〖Japanese Festivals〗(お祭り)




Ohanami is cherry blossom viewing. People go to parks to view them. It is a very popular company outing as well. People sit on the ground under the cherry trees and spend an hour or two (or three) eating and drinking. Some even sing and dance.


You should bring good food, good sake, and a plastic sheet to sit on!




Yozakura literally means “night cherry blossom.” People gather after dark to enjoy viewing the cherry blossoms at night. It is a popular style of hanami. At night, some places even light up the cherry blossoms.


Weather is the key for cherry blossom viewing. Let’s hope tomorrow will be a fine day!




Matsuri means “festival.” It is for a stable harvest, business prosperity, safety, longevity, and world peace. The matsuri is also an occasion to thank our ancestors for the protection they provide to the family and the community.




A mikoshi is like a portable wooden shrine. During a festival, some people wearing jackets called happi, carry the mikoshi around the neighborhood on their shoulders. The design of the mikoshi and the style of carrying it are different in each neighborhood. 


Can you guess who we are praying to? We’re praying to kami, a Shinto god. Matsuri is related to the Shinto religion.


【Spring Festival and Fall Festival】


Two major events in shrines are the spring festival and the fall festival. In spring, the people pray for a stable harvest. In fall, the people give thanks for an ample harvest. In summer, festivals are also held, and people pray for stable weather. 




Demise are booths appearing inside or near shrines during the festivals. Demise sell toys and food. You can also enjoy catching gold fish, playing shooting games and so on. There might be background sound of Japanese instruments, like whistles and drums. 




People shout when carrying mikoshi. The most popular words are “Wasshoi”, “Essa,” and “Seiya.” There are many explanations for these words, but nobody knows which one is true. The words may not mean anything at all. They may just be “spirit-lifting” chants.


► Q:Why do the carriers handle the mikoshi so roughly?

► A:It’s because people think that shaking the mikoshi makes the spirits livelier. Sometimes the carriers let two or three mikoshi crash into each other.






Furin is a “wind chime,” made of glass, iron, crockery and so on. It is hung by a window in the summer time. People feel relieved to hear the light and crispy sound of the chime in the hot summer weather. Furin is a seasonal item — when the summer is over, furin are taken down and stored away.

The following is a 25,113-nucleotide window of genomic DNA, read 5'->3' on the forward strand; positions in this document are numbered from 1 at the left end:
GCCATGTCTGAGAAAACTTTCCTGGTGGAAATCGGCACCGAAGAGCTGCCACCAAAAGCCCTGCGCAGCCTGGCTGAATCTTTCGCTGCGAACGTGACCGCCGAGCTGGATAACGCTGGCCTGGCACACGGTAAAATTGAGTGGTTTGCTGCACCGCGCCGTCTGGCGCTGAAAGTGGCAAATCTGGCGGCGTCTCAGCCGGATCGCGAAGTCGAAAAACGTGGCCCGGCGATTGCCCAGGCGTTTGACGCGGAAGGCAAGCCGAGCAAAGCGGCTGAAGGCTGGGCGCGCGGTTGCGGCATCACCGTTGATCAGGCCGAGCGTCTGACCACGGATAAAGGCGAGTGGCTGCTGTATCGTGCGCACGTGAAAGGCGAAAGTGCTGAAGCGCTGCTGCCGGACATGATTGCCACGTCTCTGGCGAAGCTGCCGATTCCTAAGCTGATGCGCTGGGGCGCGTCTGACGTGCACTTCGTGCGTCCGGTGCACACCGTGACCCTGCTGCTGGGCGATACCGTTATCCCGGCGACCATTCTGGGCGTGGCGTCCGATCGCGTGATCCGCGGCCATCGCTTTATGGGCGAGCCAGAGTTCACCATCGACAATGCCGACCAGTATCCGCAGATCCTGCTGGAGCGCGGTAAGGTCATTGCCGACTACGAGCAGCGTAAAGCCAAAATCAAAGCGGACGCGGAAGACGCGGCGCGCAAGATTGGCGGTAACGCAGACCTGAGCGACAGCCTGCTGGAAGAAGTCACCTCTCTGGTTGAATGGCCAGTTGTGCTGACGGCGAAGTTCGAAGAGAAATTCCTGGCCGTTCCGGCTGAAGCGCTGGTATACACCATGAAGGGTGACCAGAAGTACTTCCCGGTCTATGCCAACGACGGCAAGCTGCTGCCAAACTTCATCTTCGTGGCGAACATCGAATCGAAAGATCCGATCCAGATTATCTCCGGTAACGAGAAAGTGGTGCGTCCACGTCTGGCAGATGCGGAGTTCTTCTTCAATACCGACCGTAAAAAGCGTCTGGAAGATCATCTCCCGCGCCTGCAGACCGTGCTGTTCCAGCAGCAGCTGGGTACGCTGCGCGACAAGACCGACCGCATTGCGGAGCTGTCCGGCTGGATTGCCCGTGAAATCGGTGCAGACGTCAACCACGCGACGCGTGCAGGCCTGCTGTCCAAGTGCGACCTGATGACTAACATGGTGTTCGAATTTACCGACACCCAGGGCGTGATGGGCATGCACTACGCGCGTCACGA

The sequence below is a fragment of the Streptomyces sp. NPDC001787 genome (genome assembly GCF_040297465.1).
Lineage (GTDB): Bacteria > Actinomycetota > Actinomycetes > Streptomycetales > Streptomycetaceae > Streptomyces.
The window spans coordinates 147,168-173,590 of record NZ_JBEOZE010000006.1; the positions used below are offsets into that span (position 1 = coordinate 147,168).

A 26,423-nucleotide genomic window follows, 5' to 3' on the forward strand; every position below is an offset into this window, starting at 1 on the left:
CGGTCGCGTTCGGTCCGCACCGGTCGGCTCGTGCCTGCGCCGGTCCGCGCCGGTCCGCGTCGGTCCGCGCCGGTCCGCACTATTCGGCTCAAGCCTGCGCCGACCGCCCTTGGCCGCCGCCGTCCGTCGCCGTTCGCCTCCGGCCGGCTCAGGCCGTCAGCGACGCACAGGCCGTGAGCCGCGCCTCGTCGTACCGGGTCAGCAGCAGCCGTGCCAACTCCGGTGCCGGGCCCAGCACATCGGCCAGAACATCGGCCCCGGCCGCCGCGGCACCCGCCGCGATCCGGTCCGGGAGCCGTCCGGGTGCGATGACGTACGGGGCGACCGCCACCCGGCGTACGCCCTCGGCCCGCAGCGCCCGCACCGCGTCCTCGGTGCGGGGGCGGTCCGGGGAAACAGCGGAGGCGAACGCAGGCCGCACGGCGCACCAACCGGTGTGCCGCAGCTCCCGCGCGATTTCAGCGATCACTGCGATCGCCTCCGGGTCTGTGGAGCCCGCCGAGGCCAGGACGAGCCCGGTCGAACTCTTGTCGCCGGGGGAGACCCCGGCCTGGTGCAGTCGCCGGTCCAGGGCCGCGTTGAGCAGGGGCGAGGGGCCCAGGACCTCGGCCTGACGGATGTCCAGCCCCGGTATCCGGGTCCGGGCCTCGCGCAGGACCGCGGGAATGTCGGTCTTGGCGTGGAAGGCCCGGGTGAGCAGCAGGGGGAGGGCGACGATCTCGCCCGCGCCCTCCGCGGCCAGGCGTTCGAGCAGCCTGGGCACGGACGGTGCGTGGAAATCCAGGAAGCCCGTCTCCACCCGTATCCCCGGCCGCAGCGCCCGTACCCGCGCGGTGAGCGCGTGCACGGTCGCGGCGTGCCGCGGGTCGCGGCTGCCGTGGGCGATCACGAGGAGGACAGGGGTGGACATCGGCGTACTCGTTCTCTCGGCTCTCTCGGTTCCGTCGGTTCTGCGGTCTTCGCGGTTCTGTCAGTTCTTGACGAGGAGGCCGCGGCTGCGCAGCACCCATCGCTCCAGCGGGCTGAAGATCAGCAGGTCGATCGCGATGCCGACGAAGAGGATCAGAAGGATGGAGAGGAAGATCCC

【Bon odori】



Bon odori is the local bon dance gathering which community members participate in. Bon is the time when the spirits of our ancestors return from heaven. Maybe it could be described as “the Japanese version of Halloween.” 


【What is Bon odori about】


At the local bon season, either in mid July or mid August, each community hosts bon odori to welcome the ancestors’ visit. Bon odori is a form of entertainment; with cheerful taiko music and traditional folk songs, the dancers usually circle around the tower called a yagura. 





Chochin is a lantern, a portable lighting device. It is made of thin strips of bamboo and washi paper. Chochin can be hung from the ceiling, or carried by hand. They are essential at festivals and ceremonies. They used to have a candle inside, but nowadays many of the chochin found are lit by a light bulb. 





Hyottoko is a type of mask. It represents a comical male character. Hyottoko appears in traditional dances. In many cases hyottoko appears with its female partner, okame. 





Kakigori is shaved ice. Only in summer, kakigori is served at restaurants and stands. You find it at summer festivals as well. If you buy an ice shaver, you can make it at home. You pour flavored syrup (lemon, strawberry, melon, etc) on top, and eat it. 





Ramune is a type of soft drink popular among children. The name originally comes from “lemonade.” Ramune comes in bottles and is sold mostly at festivals. In each bottle, a small glass ball is placed at the top and serves as a lid. You push the glass ball down hard with your thumb into the bottle. Then you are able to drink the sweet liquid inside. 


Some shops collect the empty bottle and give them to the recycle company. So you should ask the shop owner if they are collecting them or not. 





Kanzashi are hair accessories used for women’s traditional hairstyle. There are many different shapes of kanzashi. Some are decorative but some are simple stick- shapes. In the old days when men and women wore kimonos and traditional hairstyles, women commonly wore a stick-shaped kanzashi. 

< Traditional Culture


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